BY ARNOLD HAMILTON
That’s too bad, because nothing sums up the state’s plan to execute Glossip in 65 days quite like the word arbitrary … or capricious … not to mention unfair and immoral.
Glossip, now 52, was convicted of and sentenced to death for the 1997 slaying of Oklahoma City motel owner Barry Van Treese – even though there was no evidence he swung the baseball bat believed to be the murder weapon.
Worse, the man who actually carried out the bludgeoning sits in a medium security prison, his life spared in exchange for testifying that Glossip masterminded the killing.
Glossip’s case was the subject Monday of a lengthy state Capitol news conference featuring his lead attorney, Donald Knight, and the renowned death penalty foe, Sister Helen Prejean, author of Dead Man Walking.
Both Prejean and Knight concede they are waging an uphill battle to save Glossip’s life – but the fact is, it shouldn’t be their fight alone.
Whether pro- or anti-death penalty, Oklahomans claim to agree on one thing: They don’t want an innocent executed. After all, there are no do-overs if you later determine an individual was wrongly convicted.
So all Oklahomans should demand immediately that the state take a closer look at Glossip’s case. And Gov. Mary Fallin and Attorney General Scott Pruitt should focus not on vengeance but on truth seeking.
The governor and AG often defend their pro-death penalty zealotry by declaring they stand with victims’ families in seeking justice.
The fact is, justice equals truth. No one can seriously argue America’s criminal justice system is foolproof. The Oklahoma Coalition to Abolish the Death Penalty reports 150 death row inmates have been exonerated nationally, including 10 in Oklahoma. The Innocence Project reports 330 DNA exonerations in the last 23 years – 18 from death row.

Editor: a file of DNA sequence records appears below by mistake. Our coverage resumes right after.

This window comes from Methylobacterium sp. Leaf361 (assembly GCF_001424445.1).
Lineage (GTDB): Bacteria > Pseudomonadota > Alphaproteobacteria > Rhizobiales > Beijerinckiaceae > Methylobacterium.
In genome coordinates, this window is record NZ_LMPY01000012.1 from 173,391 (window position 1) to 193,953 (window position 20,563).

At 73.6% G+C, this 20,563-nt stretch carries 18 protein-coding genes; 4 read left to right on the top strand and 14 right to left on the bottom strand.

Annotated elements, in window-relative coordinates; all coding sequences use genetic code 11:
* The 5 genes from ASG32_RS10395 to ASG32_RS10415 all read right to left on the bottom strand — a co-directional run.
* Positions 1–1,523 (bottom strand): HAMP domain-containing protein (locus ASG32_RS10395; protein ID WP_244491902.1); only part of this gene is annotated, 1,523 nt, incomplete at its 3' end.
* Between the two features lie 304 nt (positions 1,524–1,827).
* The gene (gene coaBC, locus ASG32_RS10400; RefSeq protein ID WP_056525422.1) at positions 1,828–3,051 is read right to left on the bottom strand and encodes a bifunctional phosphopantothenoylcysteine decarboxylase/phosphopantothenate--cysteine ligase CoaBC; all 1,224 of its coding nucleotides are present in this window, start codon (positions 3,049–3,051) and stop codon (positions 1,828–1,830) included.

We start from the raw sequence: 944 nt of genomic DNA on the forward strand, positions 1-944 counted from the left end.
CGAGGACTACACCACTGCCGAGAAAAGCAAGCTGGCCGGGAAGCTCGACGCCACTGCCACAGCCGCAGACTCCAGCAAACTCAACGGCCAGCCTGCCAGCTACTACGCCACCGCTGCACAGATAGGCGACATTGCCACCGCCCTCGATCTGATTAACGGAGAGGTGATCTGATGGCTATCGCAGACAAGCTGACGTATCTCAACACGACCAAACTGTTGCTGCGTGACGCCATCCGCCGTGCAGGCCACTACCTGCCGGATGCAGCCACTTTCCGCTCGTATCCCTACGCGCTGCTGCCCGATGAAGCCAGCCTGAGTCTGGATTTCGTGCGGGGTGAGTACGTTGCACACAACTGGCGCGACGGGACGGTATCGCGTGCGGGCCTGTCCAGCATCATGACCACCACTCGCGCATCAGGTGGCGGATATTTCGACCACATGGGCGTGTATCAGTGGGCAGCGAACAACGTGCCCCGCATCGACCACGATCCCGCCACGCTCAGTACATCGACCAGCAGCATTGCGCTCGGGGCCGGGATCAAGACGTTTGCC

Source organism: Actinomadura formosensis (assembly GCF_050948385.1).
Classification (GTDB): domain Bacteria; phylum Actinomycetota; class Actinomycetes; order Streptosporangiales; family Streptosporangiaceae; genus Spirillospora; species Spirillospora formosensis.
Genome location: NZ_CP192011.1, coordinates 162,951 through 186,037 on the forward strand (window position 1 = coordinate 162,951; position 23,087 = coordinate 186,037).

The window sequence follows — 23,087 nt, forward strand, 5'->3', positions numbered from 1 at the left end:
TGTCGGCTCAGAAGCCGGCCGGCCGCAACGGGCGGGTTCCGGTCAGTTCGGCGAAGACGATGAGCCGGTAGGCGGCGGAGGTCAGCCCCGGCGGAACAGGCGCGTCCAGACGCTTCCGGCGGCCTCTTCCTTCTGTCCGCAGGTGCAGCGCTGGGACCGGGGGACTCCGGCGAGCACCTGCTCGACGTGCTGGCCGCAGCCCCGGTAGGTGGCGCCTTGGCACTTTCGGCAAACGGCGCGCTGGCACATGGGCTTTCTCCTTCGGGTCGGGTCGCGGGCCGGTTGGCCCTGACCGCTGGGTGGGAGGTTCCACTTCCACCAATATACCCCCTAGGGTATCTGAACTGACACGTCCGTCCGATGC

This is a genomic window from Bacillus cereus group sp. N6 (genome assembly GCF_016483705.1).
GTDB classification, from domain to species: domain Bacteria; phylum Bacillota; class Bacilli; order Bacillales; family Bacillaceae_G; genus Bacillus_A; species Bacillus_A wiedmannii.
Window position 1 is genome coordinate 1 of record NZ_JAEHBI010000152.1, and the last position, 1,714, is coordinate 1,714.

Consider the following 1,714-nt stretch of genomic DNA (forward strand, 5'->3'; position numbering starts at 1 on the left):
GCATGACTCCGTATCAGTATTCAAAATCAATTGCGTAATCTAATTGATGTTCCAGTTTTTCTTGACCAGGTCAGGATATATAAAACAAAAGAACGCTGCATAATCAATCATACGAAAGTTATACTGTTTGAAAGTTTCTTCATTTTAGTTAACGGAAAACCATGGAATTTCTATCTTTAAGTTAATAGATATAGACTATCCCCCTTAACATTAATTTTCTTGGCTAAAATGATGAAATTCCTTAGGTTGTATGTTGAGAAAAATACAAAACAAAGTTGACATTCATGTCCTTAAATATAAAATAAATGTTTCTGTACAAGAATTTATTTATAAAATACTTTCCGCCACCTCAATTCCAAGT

U.S. Supreme Court Justice Stephen Breyer clearly sees the arbitrary ways in which the death penalty is applied – read his dissent in Glossip v. Gross, the case in which SCOTUS gave Oklahoma the go-ahead to use the controversial sedative midazolam as part of its three-drug executive cocktail.
Speaking of arbitrary, consider this: Oklahoma City bombing conspirator Terry Nichols was convicted in state court of 161 counts of murder – yet was sentenced to life in prison.
Yes, it’s been nearly two decades since Van Treese’s murder. But speed isn’t the most important factor when it comes to investigating crimes and assessing punishment – getting it right is.
Glossip’s first conviction was thrown out because of a successful claim of ineffective assistance of counsel. He was represented the second time by an understaffed, under-financed Indigent Defense System.
You think Glossip and most Americans of modest means [or less] get the same quality of defense as Robert Durst?
Glossip’s pro-bono attorney Knight told reporters Monday he took the case at Prejean’s urging. Once he began reviewing it, he said, “chills ran down my spine” because it was a “deeply flawed investigation from the start.”
The case, Knight said, “relies solely on the evidence and testimony of one man [Justin Sneed].”
Prejean and Knight said they hope someone with new information about Van Treese’s murder will step forward in the next 65 days, giving a judge pause to consider whether the case deserves further scrutiny. They also asked for financial help to hire enough investigators to track down leads that could help spare Glossip’s life.
“It’s going to take a miracle,” said Prejean.
Added Knight: “I’m scared to death, quite frankly.”
Organized by the Oklahoma Coalition to Abolish the Death Penalty, Monday’s news conference attracted a standing room only crowd in the Capitol’s fourth floor press room, suggesting Oklahomans are paying closer attention to the death penalty debate in the wake of last year’s botched execution of Clayton Lockett and the recent U.S. Supreme Court decision.
Prejean joined the coalition’s chair, former state Sen. Connie Johnson, and state Rep. George Young, D-Oklahoma City, in noting that too many Oklahoma lawmakers seem more concerned about preserving the Ten Commandments monument on the state Capitol grounds than adhering to the fifth commandment – thou shalt not kill.
Prejean also said she believes most Oklahomans want the death penalty applied in only the most heinous cases – the “worst of the worst,” as she put it. Glossip’s case, she said, does not fit.
“He should not die,” she said. “He must not die.”
– Arnold Hamilton is editor of The Oklahoma Observer
Photo: Sister Helen Prejean addresses reporters at a July 13, 2015 news conference at the Oklahoma State Capitol.